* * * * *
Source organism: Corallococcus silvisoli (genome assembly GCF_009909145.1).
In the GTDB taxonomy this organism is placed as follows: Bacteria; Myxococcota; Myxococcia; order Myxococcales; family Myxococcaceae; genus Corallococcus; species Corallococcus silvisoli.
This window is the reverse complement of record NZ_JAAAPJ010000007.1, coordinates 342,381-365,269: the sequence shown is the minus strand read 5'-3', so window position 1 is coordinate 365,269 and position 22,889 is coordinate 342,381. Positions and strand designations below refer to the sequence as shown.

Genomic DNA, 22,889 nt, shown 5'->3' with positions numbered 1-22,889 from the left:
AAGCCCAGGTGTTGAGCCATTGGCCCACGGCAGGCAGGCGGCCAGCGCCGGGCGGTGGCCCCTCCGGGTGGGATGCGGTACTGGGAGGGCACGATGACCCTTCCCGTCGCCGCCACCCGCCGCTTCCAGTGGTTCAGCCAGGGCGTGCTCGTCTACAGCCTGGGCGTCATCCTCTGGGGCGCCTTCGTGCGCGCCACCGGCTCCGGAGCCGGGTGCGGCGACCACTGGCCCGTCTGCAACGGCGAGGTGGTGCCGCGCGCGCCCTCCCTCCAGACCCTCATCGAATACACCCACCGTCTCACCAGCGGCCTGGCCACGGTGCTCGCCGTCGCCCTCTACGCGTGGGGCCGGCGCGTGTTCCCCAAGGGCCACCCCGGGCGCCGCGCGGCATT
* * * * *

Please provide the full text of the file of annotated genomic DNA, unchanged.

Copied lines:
Source organism: Corallococcus silvisoli (genome assembly GCF_009909145.1).
In the GTDB taxonomy this organism is placed as follows: Bacteria; Myxococcota; Myxococcia; order Myxococcales; family Myxococcaceae; genus Corallococcus; species Corallococcus silvisoli.
This window is the reverse complement of record NZ_JAAAPJ010000007.1, coordinates 342,381-365,269: the sequence shown is the minus strand read 5'-3', so window position 1 is coordinate 365,269 and position 22,889 is coordinate 342,381. Positions and strand designations below refer to the sequence as shown.

Genomic DNA, 22,889 nt, shown 5'->3' with positions numbered 1-22,889 from the left:
AAGCCCAGGTGTTGAGCCATTGGCCCACGGCAGGCAGGCGGCCAGCGCCGGGCGGTGGCCCCTCCGGGTGGGATGCGGTACTGGGAGGGCACGATGACCCTTCCCGTCGCCGCCACCCGCCGCTTCCAGTGGTTCAGCCAGGGCGTGCTCGTCTACAGCCTGGGCGTCATCCTCTGGGGCGCCTTCGTGCGCGCCACCGGCTCCGGAGCCGGGTGCGGCGACCACTGGCCCGTCTGCAACGGCGAGGTGGTGCCGCGCGCGCCCTCCCTCCAGACCCTCATCGAATACACCCACCGTCTCACCAGCGGCCTGGCCACGGTGCTCGCCGTCGCCCTCTACGCGTGGGGCCGGCGCGTGTTCCCCAAGGGCCACCCCGGGCGCCGCGCGGCATT